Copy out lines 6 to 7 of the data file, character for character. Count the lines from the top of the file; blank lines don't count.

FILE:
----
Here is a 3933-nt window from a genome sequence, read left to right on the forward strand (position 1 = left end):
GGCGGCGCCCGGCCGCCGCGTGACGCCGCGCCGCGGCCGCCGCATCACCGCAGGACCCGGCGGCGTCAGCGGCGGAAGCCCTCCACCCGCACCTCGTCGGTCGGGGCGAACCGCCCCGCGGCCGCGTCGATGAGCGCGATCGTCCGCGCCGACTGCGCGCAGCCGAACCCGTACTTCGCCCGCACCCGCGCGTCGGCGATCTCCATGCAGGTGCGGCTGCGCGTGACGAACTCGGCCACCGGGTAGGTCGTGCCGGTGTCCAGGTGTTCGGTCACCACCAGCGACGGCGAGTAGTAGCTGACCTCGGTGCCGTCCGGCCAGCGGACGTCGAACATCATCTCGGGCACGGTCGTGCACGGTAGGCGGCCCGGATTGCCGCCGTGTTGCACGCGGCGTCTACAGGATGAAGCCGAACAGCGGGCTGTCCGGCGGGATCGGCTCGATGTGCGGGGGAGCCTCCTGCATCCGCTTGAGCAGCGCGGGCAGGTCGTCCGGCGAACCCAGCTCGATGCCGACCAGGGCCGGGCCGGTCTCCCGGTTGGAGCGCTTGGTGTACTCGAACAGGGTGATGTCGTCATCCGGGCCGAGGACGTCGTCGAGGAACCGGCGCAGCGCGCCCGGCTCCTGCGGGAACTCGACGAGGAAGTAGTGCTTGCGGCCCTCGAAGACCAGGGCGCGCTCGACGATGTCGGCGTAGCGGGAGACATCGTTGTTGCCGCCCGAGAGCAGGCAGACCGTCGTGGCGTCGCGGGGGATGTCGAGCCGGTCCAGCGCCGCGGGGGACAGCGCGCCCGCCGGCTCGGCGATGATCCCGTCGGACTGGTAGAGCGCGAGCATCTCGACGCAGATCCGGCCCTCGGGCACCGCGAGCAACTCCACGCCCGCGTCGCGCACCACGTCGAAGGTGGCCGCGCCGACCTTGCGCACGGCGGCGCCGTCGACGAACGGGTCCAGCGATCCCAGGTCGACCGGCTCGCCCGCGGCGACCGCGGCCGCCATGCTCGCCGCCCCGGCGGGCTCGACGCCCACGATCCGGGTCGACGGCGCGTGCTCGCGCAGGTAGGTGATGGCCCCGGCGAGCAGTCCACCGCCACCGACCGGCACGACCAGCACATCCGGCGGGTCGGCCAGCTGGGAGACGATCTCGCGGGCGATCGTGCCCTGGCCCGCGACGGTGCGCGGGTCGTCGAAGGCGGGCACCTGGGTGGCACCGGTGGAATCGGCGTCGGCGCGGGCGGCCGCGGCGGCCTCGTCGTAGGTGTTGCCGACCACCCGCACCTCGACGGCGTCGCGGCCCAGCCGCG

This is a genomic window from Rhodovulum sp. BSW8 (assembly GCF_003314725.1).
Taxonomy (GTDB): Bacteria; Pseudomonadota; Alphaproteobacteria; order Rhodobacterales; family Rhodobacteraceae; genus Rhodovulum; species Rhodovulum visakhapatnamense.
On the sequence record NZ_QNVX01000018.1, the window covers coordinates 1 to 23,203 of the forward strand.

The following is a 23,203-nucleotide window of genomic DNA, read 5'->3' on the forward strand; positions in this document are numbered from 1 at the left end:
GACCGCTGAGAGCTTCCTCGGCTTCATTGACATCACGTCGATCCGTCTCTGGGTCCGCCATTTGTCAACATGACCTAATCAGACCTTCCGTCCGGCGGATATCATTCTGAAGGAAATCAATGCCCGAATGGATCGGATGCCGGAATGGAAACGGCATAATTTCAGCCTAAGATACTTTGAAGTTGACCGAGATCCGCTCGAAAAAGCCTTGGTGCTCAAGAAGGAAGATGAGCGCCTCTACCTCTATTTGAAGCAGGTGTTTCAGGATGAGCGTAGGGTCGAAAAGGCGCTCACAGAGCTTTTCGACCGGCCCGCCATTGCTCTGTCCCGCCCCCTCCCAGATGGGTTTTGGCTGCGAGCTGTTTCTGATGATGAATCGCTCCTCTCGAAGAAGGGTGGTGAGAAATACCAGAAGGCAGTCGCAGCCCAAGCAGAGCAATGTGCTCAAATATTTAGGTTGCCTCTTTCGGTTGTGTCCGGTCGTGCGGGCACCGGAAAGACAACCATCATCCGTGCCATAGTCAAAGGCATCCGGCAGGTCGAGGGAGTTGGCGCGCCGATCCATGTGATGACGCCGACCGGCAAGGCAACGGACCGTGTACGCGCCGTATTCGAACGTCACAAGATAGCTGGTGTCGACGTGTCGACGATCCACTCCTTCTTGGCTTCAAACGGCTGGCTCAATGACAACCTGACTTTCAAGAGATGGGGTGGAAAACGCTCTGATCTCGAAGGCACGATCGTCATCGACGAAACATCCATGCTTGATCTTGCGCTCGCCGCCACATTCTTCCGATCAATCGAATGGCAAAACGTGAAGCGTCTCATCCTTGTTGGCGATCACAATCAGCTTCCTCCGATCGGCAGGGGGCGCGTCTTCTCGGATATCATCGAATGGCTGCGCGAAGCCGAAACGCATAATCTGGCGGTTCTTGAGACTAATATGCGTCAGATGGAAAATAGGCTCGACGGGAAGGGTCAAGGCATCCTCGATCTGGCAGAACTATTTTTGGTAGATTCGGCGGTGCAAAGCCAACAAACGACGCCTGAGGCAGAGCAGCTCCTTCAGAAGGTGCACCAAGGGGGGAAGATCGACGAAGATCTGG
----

The following is a 23,203-nucleotide window of genomic DNA, read 5'->3' on the forward strand; positions in this document are numbered from 1 at the left end:
GACCGCTGAGAGCTTCCTCGGCTTCATTGACATCACGTCGATCCGTCTCTGGGTCCGCCATTTGTCAACATGACCTAATCAGACCTTCCGTCCGGCGGATATCATTCTGAAGGAAATCAATGCCCGAATGGATCGGATGCCGGAATGGAAACGGCATAATTTCAGCCTAAGATACTTTGAAGTTGACCGAGATCCGCTCGAAAAAGCCTTGGTGCTCAAGAAGGAAGATGAGCGCCTCTACCTCTATTTGAAGCAGGTGTTTCAGGATGAGCGTAGGGTCGAAAAGGCGCTCACAGAGCTTTTCGACCGGCCCGCCATTGCTCTGTCCCGCCCCCTCCCAGATGGGTTTTGGCTGCGAGCTGTTTCTGATGATGAATCGCTCCTCTCGAAGAAGGGTGGTGAGAAATACCAGAAGGCAGTCGCAGCCCAAGCAGAGCAATGTGCTCAAATATTTAGGTTGCCTCTTTCGGTTGTGTCCGGTCGTGCGGGCACCGGAAAGACAACCATCATCCGTGCCATAGTCAAAGGCATCCGGCAGGTCGAGGGAGTTGGCGCGCCGATCCATGTGATGACGCCGACCGGCAAGGCAACGGACCGTGTACGCGCCGTATTCGAACGTCACAAGATAGCTGGTGTCGACGTGTCGACGATCCACTCCTTCTTGGCTTCAAACGGCTGGCTCAATGACAACCTGACTTTCAAGAGATGGGGTGGAAAACGCTCTGATCTCGAAGGCACGATCGTCATCGACGAAACATCCATGCTTGATCTTGCGCTCGCCGCCACATTCTTCCGATCAATCGAATGGCAAAACGTGAAGCGTCTCATCCTTGTTGGCGATCACAATCAGCTTCCTCCGATCGGCAGGGGGCGCGTCTTCTCGGATATCATCGAATGGCTGCGCGAAGCCGAAACGCATAATCTGGCGGTTCTTGAGACTAATATGCGTCAGATGGAAAATAGGCTCGACGGGAAGGGTCAAGGCATCCTCGATCTGGCAGAACTATTTTTGGTAGATTCGGCGGTGCAAAGCCAACAAACGACGCCTGAGGCAGAGCAGCTCCTTCAGAAGGTGCACCAAGGGGGGAAGATCGACGAAGATCTGG